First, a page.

Minnesota on Thursday reported 2,071 coronavirus infections linked to pre-K-12 school buildings in the week ending Sept. 18, an increase from 977 the previous week and the first weekly count above 2,000 in the pandemic.
While an increase after the start of classes isn't surprising, the total more than doubles the pace last fall — when COVID-19 vaccine wasn't available for people 12 and older, according to weekly data from the Minnesota Department of Health.
The state also reported that 233 of roughly 2,500 school buildings had COVID-19 outbreaks — defined as five people who tested positive in a two-week period and were in their schools while infectious. The total last week was 96.
School COVID-19 response plans are less protective this fall, which is a concern because many are based on old notions of the coronavirus and not the fast-spreading delta variant, said Michael Osterholm, director for the University of Minnesota's Center for Infectious Disease Research and Policy.
"Part of that is our fault in public health," he said. "We told them we could do [in-person learning] safely this year."
Children are at lower risks of severe COVID-19 but can spread the coronavirus to others who are more vulnerable. Federal data show that 57 children with confirmed or suspected COVID-19 were admitted to Minnesota hospitals in the seven-day period ending Tuesday — one of the highest one-week totals since December.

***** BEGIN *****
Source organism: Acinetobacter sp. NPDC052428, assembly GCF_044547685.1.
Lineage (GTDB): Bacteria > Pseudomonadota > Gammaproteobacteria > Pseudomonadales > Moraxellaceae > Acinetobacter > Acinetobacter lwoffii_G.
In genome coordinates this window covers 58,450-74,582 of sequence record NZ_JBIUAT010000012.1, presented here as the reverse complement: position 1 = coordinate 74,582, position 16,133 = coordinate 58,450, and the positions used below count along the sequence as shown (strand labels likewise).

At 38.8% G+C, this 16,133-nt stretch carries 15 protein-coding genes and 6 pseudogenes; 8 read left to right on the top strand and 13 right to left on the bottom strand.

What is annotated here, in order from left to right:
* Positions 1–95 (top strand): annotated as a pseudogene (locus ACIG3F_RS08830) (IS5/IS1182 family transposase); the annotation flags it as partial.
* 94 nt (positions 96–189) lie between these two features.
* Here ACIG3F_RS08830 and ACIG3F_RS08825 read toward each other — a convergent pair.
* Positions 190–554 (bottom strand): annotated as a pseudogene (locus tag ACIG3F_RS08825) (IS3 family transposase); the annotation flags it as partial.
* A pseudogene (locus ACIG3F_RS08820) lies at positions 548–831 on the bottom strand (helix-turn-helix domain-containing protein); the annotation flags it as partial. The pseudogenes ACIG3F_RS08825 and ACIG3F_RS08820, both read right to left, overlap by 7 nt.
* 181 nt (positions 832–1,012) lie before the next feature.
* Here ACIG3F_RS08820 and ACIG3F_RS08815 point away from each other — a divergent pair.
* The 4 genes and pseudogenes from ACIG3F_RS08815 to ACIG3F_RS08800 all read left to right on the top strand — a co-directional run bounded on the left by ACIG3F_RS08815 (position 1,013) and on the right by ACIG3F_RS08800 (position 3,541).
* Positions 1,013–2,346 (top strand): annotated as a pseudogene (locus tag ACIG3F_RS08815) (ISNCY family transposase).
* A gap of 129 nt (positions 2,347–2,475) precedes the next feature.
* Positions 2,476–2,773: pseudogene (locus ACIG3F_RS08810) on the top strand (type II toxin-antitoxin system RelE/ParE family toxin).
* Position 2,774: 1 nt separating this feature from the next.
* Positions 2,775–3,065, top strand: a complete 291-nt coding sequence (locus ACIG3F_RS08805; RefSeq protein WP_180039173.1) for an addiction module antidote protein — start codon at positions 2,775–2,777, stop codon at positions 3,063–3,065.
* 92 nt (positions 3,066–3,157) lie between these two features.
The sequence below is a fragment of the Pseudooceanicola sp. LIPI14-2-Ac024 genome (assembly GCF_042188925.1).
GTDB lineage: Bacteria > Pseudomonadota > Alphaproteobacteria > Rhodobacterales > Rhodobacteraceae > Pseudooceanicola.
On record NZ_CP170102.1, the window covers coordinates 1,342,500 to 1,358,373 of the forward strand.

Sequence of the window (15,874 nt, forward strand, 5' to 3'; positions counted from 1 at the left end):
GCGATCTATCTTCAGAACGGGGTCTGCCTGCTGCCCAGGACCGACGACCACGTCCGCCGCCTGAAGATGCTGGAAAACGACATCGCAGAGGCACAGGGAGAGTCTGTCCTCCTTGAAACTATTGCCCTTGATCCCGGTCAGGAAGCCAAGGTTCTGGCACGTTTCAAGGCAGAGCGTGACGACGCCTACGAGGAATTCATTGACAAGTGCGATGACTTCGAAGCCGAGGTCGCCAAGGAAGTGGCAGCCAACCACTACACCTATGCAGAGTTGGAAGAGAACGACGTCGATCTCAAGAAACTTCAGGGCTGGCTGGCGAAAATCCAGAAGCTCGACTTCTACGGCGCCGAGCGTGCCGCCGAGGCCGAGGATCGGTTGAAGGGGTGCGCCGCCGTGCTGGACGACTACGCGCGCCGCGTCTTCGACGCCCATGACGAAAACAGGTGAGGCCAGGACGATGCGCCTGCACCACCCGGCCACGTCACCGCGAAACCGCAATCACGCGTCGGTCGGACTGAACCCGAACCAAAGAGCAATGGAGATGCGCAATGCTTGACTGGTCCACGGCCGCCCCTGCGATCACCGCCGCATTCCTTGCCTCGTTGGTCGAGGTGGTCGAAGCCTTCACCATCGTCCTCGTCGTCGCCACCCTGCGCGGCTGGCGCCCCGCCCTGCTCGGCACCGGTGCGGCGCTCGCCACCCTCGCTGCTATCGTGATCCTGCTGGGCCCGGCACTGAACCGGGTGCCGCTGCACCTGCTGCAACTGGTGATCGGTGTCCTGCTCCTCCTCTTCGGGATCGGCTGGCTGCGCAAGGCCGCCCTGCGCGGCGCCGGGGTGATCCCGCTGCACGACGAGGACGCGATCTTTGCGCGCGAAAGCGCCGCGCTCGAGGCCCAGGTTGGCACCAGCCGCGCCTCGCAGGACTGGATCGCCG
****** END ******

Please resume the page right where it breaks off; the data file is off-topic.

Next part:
School districts have scrambled to respond in the absence of an emergency order from Gov. Tim Walz — and ahead of a Friday deadline to receive federal American Rescue Plan funds. The resulting local debates have produced heated exchanges, including a physical altercation between a masked and an unmasked attendee of the Eastern Carver County Schools board meeting this week.
While public furor has focused on mask mandates, many of the plans differ significantly on testing and when to quarantine students.
The Rosemount-Apple Valley-Eagan district "strongly recommends" 10-day quarantines for unvaccinated students exposed to the virus. Minneapolis Public Schools' policy, on the other hand, indicates that unvaccinated close contacts "need to quarantine for 14 days," while the Anoka-Hennepin district sets only a 10-day requirement for unvaccinated relatives of infected students and doesn't automatically require contact tracing to find other exposed classmates.
One challenge is that more transmission appears to be occurring in schools as a result of the delta variant, said Deb Henton, executive director of the Minnesota Association of School Administrators. "Last year, the superintendents would tell you they weren't seeing the kids transmit the virus to other kids. What they were seeing was the virus was being brought in from outside. Now they are seeing it transmitted more frequently within classrooms."
Whether the increase in school outbreaks reflects the peak of the pandemic wave is unclear. Models by Mayo Clinic and the Centers for Disease Control and Prevention predict level or slight growth in infections by mid-October. Minnesota on Thursday reported a 6.7% positivity rate of COVID-19 testing, below a high last week of 7.1% but above the state's 5% caution threshold for viral spread.